Ontario Premier Doug Ford has said there will be no general election of Regional Chairs in the upcoming municipal election, reversing a decision by the former Wynne Liberals. This news has sent Niagara politicians whirling in the last 24-hours.
In advance of what is expected to be one of the most hotly contested series of municipal elections in recent memory, the Niagara Independent examines a few of the most notable candidates registered to run (or not run) in 2018.
Alan Caslin – Regional Council (St. Catharines)
Following four years of sound economic development and steady job growth as Regional Chair, Alan Caslin will vie for another term as a regional councillor for St. Catharines. Caslin was running for Regional Chair.
Sandie Bellows – Regional Council (St. Catharines)
Running for a seat at the Region, St. Catharines city councillor Sandie Bellows plans to build off of the political momentum she gained as an Ontario PC candidate over the provincial election. In June, Bellows nearly punched her ticket to Queen’s Park: gaining almost 18,000 votes across the riding.
Mike Britton – Regional Councillor (St. Catharines)
Bellows’ St. Catharines City Council colleague Mike Britton looks to move up a level of government choosing to run for Regional Council in 2018. The young city councillor was never shy to challenge the status quo.
Jim Bradley – Regional Council (St. Catharines)
After serving St. Catharines for 41 years as MPP, Bradley will look to re-enter the political arena as a regional councillor. Bradley certainly has name recognition with four decades of being St. Catharines representative at Queen’s Park.
Jim Diodati – Mayor (Niagara Falls)
Currently fighting a treatable form of cancer, Jim Diodati will challenge for his third consecutive term as mayor of Niagara Falls. The popular Mayor has an impressive track record and will be hard to defeat.
Kim Craitor – Mayor (Niagara Falls)
To the surprise of many, Kim Craitor filed nomination papers on Wednesday. The 71 year-old former MPP, who was forced out of the provincial legislature in 2013 due to allegations of sexual harassment, will attempt to resurrect his political career by running for mayor of Niagara Falls. Some political observers were not impressed with Craitor’s timing.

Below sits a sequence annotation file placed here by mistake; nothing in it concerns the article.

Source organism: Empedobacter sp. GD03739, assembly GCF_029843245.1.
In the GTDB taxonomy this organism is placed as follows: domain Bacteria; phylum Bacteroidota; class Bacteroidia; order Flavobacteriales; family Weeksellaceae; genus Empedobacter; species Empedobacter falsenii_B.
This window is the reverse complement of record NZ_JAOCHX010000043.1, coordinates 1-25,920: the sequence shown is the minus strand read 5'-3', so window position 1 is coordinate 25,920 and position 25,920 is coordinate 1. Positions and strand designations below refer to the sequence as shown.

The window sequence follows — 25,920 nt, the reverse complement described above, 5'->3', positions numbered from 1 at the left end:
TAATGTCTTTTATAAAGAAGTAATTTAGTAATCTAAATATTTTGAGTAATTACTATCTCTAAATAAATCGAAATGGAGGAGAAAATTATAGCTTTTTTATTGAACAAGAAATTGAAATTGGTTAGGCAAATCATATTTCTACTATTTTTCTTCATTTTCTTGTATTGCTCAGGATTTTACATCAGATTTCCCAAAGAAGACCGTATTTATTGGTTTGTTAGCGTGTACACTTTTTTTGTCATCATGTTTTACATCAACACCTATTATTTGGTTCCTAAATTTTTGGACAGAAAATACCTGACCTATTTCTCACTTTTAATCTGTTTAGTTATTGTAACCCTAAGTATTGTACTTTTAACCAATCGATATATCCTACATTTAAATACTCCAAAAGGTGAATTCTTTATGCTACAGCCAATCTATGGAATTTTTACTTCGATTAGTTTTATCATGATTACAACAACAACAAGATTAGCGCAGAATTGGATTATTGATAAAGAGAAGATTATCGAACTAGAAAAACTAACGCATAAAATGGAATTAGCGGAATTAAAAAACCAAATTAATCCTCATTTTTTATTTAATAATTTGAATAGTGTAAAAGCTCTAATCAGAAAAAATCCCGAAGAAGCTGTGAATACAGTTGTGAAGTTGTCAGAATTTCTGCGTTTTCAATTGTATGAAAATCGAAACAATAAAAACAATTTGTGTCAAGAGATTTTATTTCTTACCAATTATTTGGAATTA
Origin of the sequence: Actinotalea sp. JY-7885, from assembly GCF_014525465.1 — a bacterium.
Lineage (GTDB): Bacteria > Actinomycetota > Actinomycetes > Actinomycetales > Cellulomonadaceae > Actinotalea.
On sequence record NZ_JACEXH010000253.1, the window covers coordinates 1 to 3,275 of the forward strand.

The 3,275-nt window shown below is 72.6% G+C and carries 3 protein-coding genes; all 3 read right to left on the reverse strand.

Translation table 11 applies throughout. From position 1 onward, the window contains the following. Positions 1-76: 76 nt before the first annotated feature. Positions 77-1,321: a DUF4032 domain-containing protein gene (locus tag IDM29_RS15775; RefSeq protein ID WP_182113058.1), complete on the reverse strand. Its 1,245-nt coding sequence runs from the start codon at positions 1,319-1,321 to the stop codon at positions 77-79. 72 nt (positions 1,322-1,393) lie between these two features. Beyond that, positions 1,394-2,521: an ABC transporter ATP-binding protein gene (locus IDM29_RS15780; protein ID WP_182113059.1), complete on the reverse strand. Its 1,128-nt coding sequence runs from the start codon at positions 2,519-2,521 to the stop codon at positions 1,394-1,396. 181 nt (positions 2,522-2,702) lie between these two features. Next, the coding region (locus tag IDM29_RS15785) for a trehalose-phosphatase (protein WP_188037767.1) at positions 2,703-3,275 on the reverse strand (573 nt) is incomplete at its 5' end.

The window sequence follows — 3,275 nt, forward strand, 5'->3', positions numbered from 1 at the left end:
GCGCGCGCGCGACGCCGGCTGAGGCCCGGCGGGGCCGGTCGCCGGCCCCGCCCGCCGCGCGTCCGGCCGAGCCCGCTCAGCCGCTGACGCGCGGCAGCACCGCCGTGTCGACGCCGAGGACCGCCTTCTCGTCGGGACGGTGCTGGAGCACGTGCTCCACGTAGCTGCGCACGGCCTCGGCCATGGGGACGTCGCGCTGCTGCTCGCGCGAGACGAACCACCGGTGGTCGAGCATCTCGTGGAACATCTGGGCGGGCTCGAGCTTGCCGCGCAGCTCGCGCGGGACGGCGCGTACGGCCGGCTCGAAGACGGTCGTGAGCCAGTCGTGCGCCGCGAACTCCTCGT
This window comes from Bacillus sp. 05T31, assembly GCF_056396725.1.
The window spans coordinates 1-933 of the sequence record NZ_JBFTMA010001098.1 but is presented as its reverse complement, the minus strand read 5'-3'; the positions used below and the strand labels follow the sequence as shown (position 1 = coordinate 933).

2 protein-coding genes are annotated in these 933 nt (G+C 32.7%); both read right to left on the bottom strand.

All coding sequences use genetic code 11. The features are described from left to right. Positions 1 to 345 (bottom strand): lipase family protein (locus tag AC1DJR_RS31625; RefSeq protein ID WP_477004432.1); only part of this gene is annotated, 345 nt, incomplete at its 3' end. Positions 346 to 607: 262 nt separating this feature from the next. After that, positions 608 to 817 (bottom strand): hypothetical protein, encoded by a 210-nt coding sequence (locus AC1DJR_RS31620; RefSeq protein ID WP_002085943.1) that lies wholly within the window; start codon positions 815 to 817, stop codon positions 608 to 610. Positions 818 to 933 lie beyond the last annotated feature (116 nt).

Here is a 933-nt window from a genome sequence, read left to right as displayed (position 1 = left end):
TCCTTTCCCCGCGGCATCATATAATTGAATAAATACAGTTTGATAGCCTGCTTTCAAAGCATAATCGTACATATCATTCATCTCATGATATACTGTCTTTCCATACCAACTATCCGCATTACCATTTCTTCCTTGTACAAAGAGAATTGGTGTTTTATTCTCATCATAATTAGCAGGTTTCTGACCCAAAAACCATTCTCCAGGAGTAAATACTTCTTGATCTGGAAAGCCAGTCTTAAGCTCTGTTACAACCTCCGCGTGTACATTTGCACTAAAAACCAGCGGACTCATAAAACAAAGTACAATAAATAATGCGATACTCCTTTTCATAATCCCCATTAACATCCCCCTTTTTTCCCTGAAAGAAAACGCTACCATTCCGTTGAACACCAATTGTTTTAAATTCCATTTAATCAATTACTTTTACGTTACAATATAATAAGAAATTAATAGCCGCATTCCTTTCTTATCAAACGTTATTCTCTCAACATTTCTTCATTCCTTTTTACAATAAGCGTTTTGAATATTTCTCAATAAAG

Betty Disero – Mayor (Niagara-on-the-Lake)
Recent Toronto transplant Betty Disero will compete for Niagara-on-the-Lake’s top spot against incumbent mayor, Pat Darte. Disero has had a long and checkered past in politics: running for mayor of Toronto in 1991, only to drop out and challenge a political ally for council that same election cycle.
Chuck McShane – Regional Council (Niagara-on-the-Lake)
After a strong showing as an Ontario PC Party candidate in June, McShane will run to represent his hometown of Niagara-on-the-Lake as a regional councillor.
Stephen Passero – Mayor (Fort Erie)
Stephen Passero, two-time town councillor and runner-up in 2014’s mayoral race, will once again attempt to dethrone Wayne Redekop for mayor of Fort Erie. The young, passionate politician has a fair chance of upsetting the current Mayor.
Dave Augustyn – Regional Council (Pelham)
Perhaps recognizing a wane in hometown support, the embattled mayor of Pelham hopes to shake some of the controversy and criticism that have plagued his time in office by changing course and running for Regional Council. Augustyn was running for Regional Chair.
April Jeffs, two-time Wainfleet mayor and recent Ontario PC MPP candidate for Niagara Centre, has elected to sit out of this year’s municipal race.
Having served Port Colborne and the Niagara Region for a total of 12 years, David Barrick will not be on the ballot in October choosing instead to spend time with his young family.
After successfully serving eight years as an Ontario MPP, followed by eight years as a Regional Councillor, Niagara Falls-native Bart Maves has chosen not to seek re-election in 2018.
Stay tuned: the Niagara Independent will continue to offer coverage of the municipal elections up until ballots are cast on October 22.